I’m quite hex-cited about this comic. It’s coming out on the Comic Book Divas imprint. Editor Jeff Hughes asked me if I’d have any interest in doing a Penny Dreadful comic. The issue is in the vein of EC horror comics, where I host two tales. The first story is a horror tale illustrated by Josh Barker and it’s entitled “Sprite Fright.” The second story reveals how I met my werewolf companion Garou. It is illustrated by Frankie Washington and is called “Puppy Love.” I wrote both stories. It’s supposed to be out this February and will be available online at my website, at the Comic Book Divas website, and at local comic book shops in eastern Massachusetts.
10. Do you attend alot of horror conventions? How many do you go to in a regular year?
Oh yes. We regularly attend Monster Bash and Rock & Shock. We’ve also attended WonderFest, Cinema Wasteland, HorrorHound, I-Con, MonsterFest, and the Southcoast Toy and Comic Show. I usually do three or four cons a year.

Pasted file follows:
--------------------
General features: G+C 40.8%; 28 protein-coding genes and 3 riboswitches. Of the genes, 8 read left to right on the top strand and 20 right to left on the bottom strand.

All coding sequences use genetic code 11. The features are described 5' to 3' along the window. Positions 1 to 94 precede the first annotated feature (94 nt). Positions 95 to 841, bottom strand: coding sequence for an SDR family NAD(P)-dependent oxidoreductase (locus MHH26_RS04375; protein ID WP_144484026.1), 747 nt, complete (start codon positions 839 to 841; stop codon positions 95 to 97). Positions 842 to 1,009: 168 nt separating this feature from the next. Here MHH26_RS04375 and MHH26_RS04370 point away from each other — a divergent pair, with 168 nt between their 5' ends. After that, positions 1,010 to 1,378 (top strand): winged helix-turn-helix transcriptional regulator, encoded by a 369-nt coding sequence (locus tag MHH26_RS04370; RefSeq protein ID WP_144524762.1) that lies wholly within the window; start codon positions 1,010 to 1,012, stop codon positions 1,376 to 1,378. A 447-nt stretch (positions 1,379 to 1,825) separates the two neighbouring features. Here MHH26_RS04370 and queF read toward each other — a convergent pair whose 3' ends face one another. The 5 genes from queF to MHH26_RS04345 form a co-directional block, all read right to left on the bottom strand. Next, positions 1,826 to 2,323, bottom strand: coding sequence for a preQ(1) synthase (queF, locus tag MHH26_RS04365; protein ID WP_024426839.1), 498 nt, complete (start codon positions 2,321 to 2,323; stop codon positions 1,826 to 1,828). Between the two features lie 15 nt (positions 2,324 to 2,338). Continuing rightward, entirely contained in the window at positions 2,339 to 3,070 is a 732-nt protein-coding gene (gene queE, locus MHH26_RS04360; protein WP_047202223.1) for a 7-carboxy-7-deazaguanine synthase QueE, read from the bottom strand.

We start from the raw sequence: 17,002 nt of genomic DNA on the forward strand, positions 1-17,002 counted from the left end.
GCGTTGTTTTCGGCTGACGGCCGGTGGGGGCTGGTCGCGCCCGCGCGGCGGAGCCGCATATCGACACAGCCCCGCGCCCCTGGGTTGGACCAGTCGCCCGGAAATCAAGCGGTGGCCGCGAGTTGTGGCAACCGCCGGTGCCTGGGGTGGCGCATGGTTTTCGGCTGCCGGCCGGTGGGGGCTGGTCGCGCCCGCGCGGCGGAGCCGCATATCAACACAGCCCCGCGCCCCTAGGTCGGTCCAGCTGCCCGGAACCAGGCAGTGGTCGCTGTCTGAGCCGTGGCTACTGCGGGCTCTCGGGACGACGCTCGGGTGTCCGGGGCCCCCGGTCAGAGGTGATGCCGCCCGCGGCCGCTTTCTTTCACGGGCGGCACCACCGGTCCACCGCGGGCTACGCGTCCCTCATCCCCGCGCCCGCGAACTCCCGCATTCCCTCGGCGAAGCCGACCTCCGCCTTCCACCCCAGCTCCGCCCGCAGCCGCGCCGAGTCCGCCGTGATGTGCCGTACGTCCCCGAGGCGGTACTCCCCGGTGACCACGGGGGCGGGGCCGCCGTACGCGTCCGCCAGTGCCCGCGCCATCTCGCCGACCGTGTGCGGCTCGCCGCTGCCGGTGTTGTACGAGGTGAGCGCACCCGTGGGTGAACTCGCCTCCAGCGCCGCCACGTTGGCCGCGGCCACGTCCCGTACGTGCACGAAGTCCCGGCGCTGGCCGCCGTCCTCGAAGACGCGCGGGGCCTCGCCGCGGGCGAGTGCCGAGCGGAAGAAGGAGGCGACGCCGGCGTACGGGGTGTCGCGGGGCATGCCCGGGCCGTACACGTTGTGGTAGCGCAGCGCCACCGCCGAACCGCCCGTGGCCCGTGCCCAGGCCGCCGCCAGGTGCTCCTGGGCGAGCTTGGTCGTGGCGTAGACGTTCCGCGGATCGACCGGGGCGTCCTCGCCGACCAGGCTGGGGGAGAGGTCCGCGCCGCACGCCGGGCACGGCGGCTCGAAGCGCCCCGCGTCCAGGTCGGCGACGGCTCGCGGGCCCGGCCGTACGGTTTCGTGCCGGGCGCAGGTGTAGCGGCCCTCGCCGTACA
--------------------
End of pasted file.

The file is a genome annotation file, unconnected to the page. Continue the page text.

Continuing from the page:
11. If you could chat with one horror icon, dead or alive, who would it be and why?
Vincent Price. He was so charming and cultured. One could really see that he had a marvelous sense of humor and an engaging personality.
12. Do you have any advice to offer aspiring young women in horror?
Follow your vision and don’t let anyone deter you from your goals or tell you that you can’t do something, and don’t be afraid to be yourself.
Also, I’ve occasionally run across this generalization that “women don’t like monsters and horror” which is a totally ridiculous mentality. I know plenty of other gals who really dig creepy stuff, so don’t ever let anyone tell you what you should like or that you “shouldn’t” like something.
Penny Dreadful is truly a woman in horror who serves as a role model to the younger generation of horror fans. It was a pleasure chatting with her and I wish Shilling Shockers and her all the luck for a long, long run on televisions across the country!
Check out Penny Dreadful’s Shilling Shockers website and grab yourself a few seasons on DVD! You won’t be sorry!